Arrogance as a Bar Exam Mindset

Not even gainful employment can save you from the terror of the bar. The other day, I was talking about the bar exam with David, a coworker. Although he is a first-time passer, he passed each of the California, New York and Massachusetts bar exams on the first try some time ago.

I usually discuss the more tangible side of bar preparation, such as actionable suggestions (I don’t give “advice,” only what worked for me plus motivation to follow it).

But are there any mental attitudes that you may want to consider cultivating when preparing for the bar and during the actual daunting task of taking it?

We were having such fun exchanging our thoughts about the bar that I recorded our conversation. Well, more like I was basically informationally interviewing him for his thoughts revolving around his core advice that day: Be arrogant.

What did he mean?

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All Bar Essays ARE Created Equal

This is a guest post from Nadine Heitz. She is a co-founder of BarIssues.com, a unique online searchable database of all legal issues tested on California bar exam essays since 2001. Here, she describes strategies for confronting the bar essays before and during the exam. Welcome!

The proctor has just announced “You may now begin.” You break open the seal of your bar exam essay packet to anxiously see what’s in store for you. First question appears to be Torts – not bad, you think. Second question is Evidence – yikes, it’s likely a race horse. Your anxiety level increases. Third and final question is Contracts, one of your better subjects. Now that you have a general idea of the three morning essay subjects, how do you decide which order to write them in? Do you tackle your easiest subject first to give you confidence and a great start? Or, do you get the hardest one out of the way while your energy level is high and it’s still early. Here’s my advice – you do neither.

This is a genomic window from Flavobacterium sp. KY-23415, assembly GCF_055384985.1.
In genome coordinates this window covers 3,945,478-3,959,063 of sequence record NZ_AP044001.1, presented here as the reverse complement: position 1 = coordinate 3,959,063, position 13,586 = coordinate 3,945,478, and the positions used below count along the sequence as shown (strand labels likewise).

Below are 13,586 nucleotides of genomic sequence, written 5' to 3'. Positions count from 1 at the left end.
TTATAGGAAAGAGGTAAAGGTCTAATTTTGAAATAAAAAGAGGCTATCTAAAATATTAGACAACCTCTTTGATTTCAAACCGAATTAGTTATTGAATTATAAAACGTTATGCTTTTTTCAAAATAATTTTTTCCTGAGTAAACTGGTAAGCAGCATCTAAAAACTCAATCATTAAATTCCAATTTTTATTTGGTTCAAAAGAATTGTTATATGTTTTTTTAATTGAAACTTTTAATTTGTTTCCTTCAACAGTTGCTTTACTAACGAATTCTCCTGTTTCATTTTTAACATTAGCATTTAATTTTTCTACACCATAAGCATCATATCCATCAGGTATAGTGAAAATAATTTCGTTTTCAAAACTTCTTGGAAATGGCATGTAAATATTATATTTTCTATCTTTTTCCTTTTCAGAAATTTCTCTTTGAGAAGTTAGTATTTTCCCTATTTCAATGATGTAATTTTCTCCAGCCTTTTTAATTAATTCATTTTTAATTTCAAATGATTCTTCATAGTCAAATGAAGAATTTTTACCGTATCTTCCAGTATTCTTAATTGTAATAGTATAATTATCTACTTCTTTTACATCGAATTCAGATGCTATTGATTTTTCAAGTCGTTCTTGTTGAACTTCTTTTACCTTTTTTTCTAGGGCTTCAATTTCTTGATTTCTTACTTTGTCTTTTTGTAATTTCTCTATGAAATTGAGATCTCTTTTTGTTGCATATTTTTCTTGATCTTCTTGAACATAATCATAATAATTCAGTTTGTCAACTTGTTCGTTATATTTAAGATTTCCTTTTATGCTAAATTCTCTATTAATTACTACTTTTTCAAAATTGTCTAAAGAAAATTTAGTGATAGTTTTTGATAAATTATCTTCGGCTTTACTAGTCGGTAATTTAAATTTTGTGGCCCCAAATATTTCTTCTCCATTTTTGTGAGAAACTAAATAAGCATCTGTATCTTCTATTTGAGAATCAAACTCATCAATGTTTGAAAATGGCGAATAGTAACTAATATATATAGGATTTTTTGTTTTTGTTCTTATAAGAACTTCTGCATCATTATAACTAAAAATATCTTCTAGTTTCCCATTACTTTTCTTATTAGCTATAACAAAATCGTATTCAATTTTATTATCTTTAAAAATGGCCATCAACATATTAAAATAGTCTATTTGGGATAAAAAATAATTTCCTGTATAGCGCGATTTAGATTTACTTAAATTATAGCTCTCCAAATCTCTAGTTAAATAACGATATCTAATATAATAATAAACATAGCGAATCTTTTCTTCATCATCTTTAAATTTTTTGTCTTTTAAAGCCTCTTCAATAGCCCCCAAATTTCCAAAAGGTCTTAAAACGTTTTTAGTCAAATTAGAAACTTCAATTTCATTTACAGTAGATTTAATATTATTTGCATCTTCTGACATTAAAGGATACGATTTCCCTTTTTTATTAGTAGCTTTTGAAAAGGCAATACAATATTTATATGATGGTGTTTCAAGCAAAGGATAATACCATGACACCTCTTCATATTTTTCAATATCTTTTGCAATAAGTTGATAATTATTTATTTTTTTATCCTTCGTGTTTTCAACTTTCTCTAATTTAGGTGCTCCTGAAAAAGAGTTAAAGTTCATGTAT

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How to Gain 20/20 Foresight Studying for the Bar Exam

I’m probably going to black out as I remember this tearful tale.

I had inadvertently moved into an apartment with no apparent way to plug into the Internet besides the unstable public WiFi servicing the entire complex. The apartment also happened to be right on the border of the only zip code in Southern California not serviced by Time Warner Cable. The worst 40 days of my pre-smartphone life before I finally got someone to connect me to the rest of civilization.

If I’d known that would happen (among other things), I probably wouldn’t have started my stint as a free man there. But who can tell the future?

No fortune teller would accept me as an intern because I am a terrible predictor of the future. In fact, you, me, everyone else—people in general are terrible at predicting the “best” outcome or solution. Self-delusion with respect to this is called “hindsight bias.” If you don’t believe me, write down your hypotheses so that later you can see what your track record is for predicting the future.

But imagine that you could know what you should do before it’s too late. They say hindsight is 20/20. Having 20/20 foresight would be like benefiting from a second chance on your first time.

Come again? Yes, even if you’re a first timer studying for the bar exam, you actually have a crystal ball!

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